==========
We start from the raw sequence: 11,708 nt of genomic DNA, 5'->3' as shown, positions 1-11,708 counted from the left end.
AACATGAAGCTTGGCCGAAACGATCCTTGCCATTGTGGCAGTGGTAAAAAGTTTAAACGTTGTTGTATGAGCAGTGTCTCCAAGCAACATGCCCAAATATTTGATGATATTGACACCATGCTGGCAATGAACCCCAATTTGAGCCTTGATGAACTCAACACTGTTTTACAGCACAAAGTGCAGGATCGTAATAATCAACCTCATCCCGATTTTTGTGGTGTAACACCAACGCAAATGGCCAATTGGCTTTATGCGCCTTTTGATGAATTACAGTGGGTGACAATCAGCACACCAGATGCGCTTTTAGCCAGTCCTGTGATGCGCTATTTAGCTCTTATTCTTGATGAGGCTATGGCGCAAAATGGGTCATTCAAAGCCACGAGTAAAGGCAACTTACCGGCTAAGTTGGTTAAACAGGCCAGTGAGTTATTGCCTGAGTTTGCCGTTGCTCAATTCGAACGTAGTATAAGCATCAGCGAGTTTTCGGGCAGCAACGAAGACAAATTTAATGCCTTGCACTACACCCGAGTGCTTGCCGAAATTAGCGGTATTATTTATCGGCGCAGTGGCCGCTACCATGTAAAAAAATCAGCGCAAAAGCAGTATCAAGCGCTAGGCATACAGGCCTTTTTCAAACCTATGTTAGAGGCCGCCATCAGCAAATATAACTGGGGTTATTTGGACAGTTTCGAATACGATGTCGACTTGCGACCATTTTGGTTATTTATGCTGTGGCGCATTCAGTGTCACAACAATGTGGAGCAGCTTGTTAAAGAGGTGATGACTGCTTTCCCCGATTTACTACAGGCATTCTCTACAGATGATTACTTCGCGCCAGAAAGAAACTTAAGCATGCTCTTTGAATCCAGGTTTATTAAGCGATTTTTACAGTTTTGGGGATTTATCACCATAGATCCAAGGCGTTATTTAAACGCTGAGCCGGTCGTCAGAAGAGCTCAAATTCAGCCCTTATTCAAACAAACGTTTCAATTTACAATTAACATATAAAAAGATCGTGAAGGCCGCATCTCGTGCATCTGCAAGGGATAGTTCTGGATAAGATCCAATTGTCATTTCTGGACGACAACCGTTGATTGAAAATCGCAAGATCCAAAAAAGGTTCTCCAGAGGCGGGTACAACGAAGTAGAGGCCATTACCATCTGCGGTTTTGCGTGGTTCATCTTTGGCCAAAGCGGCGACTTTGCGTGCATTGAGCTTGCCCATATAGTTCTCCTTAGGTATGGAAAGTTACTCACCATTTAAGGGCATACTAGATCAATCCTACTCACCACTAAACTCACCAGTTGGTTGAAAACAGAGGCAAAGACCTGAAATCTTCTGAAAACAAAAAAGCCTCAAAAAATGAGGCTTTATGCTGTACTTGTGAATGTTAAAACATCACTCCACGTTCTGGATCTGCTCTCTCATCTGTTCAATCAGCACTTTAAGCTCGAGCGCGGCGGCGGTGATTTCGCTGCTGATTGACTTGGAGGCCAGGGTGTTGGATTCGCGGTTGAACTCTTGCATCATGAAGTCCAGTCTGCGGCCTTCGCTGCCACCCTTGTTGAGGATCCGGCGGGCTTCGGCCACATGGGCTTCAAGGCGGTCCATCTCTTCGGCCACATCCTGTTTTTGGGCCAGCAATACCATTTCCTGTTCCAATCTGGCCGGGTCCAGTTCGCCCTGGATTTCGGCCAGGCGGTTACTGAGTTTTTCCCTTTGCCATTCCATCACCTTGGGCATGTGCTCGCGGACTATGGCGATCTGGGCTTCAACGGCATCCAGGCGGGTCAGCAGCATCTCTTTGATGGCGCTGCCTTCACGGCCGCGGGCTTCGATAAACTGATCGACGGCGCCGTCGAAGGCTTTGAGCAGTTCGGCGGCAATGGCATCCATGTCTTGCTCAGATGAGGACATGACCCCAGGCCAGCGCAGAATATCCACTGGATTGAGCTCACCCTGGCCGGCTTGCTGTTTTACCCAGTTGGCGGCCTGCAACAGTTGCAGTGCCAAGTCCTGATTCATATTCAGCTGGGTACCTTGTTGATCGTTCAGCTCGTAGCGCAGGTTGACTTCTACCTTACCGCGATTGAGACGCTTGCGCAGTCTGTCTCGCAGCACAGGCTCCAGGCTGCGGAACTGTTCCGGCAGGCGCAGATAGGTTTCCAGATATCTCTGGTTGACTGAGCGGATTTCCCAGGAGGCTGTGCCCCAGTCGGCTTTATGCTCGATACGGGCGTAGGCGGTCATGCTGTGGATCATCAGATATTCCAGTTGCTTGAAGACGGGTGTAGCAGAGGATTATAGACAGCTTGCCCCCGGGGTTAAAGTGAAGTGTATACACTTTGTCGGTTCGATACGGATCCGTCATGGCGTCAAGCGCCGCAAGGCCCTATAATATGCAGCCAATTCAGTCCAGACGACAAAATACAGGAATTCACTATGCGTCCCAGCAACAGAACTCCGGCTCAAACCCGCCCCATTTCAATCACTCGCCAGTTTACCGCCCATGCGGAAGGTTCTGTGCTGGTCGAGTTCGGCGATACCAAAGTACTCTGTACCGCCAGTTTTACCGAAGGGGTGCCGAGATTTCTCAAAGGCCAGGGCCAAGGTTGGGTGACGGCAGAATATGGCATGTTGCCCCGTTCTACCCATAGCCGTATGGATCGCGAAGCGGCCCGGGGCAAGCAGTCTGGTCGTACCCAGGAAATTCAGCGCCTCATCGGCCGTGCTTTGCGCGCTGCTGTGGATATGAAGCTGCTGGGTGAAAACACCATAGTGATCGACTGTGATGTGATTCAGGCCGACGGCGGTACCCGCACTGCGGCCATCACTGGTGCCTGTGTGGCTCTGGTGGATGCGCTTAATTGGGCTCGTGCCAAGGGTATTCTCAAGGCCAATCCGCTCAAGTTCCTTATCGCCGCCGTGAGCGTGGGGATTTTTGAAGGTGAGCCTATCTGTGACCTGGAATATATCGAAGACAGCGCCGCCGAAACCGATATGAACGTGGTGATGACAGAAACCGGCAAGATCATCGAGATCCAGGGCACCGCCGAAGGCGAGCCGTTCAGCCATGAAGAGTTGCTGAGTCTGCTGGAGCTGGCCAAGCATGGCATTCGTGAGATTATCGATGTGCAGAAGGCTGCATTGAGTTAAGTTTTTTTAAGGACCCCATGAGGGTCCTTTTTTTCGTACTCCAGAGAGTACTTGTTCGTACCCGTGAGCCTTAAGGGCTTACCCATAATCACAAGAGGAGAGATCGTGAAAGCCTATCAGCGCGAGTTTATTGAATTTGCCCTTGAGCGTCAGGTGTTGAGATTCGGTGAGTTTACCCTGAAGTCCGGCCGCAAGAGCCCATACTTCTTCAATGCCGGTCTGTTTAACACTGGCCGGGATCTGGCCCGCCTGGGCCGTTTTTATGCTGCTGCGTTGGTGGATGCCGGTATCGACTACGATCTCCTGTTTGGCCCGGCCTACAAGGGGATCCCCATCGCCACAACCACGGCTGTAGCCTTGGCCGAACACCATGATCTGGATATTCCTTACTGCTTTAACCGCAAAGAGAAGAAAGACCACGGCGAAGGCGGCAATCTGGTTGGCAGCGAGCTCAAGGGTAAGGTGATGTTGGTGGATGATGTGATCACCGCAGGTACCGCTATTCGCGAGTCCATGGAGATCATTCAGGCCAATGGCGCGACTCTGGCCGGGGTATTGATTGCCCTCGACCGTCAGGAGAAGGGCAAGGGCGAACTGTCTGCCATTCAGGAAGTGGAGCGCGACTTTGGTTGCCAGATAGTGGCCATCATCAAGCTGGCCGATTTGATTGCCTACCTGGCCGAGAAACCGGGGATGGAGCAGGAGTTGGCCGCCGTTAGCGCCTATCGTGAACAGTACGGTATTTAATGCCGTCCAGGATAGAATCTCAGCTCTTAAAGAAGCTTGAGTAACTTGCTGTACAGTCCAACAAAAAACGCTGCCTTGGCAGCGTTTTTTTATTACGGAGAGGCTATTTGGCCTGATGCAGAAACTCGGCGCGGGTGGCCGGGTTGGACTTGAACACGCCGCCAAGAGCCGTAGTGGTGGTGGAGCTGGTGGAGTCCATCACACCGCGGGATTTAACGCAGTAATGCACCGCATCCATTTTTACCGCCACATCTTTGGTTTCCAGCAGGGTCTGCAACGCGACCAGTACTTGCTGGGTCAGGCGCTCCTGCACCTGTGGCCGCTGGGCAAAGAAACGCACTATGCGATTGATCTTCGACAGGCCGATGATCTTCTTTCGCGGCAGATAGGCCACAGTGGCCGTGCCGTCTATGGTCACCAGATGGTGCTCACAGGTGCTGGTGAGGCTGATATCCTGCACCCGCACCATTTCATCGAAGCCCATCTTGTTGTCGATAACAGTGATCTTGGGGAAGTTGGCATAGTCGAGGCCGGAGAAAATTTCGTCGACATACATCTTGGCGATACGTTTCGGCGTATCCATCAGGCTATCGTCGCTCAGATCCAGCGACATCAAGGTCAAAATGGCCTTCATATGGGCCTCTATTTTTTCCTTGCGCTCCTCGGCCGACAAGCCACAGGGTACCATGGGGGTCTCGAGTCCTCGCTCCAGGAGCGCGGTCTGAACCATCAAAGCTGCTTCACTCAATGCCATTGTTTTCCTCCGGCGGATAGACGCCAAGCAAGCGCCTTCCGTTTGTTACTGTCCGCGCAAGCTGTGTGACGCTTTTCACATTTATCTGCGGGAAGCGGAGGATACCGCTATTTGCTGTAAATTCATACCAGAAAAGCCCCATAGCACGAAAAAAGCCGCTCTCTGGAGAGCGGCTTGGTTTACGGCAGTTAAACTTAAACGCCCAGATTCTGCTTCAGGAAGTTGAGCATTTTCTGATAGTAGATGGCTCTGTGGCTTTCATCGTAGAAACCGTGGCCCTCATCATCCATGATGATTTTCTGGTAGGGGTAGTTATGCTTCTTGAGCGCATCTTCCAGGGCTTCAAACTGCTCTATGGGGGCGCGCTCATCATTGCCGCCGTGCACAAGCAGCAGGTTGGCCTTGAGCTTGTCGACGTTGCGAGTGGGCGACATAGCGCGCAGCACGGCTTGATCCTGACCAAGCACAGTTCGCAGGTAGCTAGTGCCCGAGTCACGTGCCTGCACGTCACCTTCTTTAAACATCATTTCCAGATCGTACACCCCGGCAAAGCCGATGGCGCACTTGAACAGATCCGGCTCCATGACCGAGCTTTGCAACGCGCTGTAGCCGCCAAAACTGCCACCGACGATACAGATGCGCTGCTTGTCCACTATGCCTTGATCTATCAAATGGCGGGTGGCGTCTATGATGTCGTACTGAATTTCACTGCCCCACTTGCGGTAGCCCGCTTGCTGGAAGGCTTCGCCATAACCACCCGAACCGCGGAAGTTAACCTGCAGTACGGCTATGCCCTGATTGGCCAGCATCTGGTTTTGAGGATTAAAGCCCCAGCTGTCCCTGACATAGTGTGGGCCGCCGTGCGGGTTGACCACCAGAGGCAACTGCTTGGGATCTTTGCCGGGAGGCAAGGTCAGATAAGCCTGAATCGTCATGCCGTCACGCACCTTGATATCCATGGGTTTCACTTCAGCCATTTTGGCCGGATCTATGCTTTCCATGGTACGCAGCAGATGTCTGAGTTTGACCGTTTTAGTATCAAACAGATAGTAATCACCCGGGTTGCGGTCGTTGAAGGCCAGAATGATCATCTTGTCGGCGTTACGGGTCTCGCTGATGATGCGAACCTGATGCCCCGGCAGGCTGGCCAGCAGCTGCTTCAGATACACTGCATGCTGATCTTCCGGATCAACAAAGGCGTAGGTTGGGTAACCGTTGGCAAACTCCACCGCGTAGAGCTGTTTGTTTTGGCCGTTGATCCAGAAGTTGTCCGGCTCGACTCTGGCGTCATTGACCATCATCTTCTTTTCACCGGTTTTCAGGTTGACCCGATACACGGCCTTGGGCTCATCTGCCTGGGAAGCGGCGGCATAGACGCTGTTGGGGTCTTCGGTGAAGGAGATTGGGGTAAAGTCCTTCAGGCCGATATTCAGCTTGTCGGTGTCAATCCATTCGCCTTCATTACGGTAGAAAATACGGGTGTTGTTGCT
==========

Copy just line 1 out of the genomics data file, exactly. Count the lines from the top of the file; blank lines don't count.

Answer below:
We start from the raw sequence: 11,708 nt of genomic DNA, 5'->3' as shown, positions 1-11,708 counted from the left end.